The September Epsilon Perseids (SPE) are active from a radiant located at 04:04 (061) +40. This position lies in southern Perseus, just east of the 3rd magnitude star Epsilon Persei. The radiant is best placed near 0500 LDT, when it lies highest above the horizon. Rates seen from the northern hemisphere should be near 1 per hour during the morning hours. With an entry velocity of 65 km/sec., most activity from this radiant would be swift. This activity is visible from the tropical regions of the southern hemisphere, but further south the radiant becomes too low in the sky to produce much activity.
The Orionids (ORI) are active from a radiant at 05:08 (077) +07, which places it in western Orion, 3 degrees west of the 2nd magnitude star known as Bellatrix (Gamma Orionis). This area of the sky is best placed during the last hour before dawn, when it lies highest above the horizon in a dark sky. Rates this week would be near 2 per hour no matter your location. With an entry velocity of 67 km/sec., most activity from this radiant would be of swift speed.
The Delta Aurigids (DAU) are active from September 23-29, with a peak on the 27th. On the night of maximum activity the radiant is located at 05:08 (077) +57. This area of the sky lies in southern Camelopardalis, 10 degrees north of the zero magnitude star known as Capella (Alpha Aurigae). This area of the sky is best placed during the last hour before dawn, when it lies highest above the horizon in a dark sky. Rates this week would be less than 1 per hour no matter your location. With an entry velocity of 61 km/sec., most activity from this radiant would be of swift speed.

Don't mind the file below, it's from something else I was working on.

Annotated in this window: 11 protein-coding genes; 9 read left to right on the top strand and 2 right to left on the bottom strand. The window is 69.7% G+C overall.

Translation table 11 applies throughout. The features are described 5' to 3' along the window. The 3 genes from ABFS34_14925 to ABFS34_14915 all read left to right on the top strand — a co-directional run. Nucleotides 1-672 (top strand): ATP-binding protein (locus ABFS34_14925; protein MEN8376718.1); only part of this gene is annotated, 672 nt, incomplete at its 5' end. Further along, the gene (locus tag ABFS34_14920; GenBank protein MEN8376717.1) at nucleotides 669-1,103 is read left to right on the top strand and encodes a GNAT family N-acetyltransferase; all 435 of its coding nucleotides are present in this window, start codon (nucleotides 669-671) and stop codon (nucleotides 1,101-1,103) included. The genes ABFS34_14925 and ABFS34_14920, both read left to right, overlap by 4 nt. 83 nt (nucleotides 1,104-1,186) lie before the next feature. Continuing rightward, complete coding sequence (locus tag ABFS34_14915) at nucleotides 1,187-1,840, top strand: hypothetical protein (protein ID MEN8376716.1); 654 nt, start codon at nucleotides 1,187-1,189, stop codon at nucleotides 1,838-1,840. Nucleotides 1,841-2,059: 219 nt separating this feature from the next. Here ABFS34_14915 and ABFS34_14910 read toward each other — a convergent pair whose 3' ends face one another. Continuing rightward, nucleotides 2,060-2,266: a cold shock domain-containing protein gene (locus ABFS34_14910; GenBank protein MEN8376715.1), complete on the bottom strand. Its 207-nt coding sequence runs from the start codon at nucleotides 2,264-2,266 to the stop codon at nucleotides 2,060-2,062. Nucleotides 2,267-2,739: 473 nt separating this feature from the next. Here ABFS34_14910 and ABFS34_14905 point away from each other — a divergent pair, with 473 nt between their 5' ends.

The Beta Aurigids (BAU) are active on only 5 nights centered on September 23rd. The position of this radiant lies at 05:52 (088) +48, which lies in northern Auriga, 3 degrees northwest of the 2nd magnitude star known as Menkalinan (Beta Aurigae). This area of the sky is best placed during the last hour before dawn, when it lies highest above the horizon in a dark sky. Hourly rates would be near 1 as seen from the northern hemisphere. Due to the low elevation as seen from the southern hemisphere, hourly rates would be less than 1 as seen from south of the equator. With an entry velocity of 69 km/sec., most activity from this radiant would be of swift speed.
As seen from the mid-northern hemisphere (45N) one would expect to see approximately 10 sporadic meteors per hour during the last hour before dawn as seen from rural observing sites. Evening rates would be near 3 per hour. As seen from the tropical southern latitudes (25S), morning rates would be near 6 per hour as seen from rural observing sites and 2 per hour during the evening hours. Locations between these two extremes would see activity between the listed figures.
The list below offers the information from above in tabular form. Rates and positions are exact for Saturday night/Sunday morning except where noted in the shower descriptions.
|SHOWER||DATE OF MAXIMUM ACTIVITY||CELESTIAL POSITION||ENTRY VELOCITY||CULMINATION||HOURLY RATE||CLASS|
|RA (RA in Deg.) DEC||Km/Sec||Local Daylight Time||North-South|
|Southern Taurids (STA)||Oct 10||01:12 (018) +05||29||02:00||2 – 2||II|
|September Epsilon Perseids (SPE)||Sep 09||04:04 (061) +40||65||05:00||1 – <1||II|
|Orionids (ORI)||Oct 22||05:08 (077) +07||67||06:00||2 – 2||I|
|Delta Aurigids (DAU)||Sep 27||05:08 (077) +57||61||06:00||<1 – <1||IV|
|Beta Aurigids (BAU)||Sep 23||05:52 (088) +48||69||07:00||1 – <1||IV|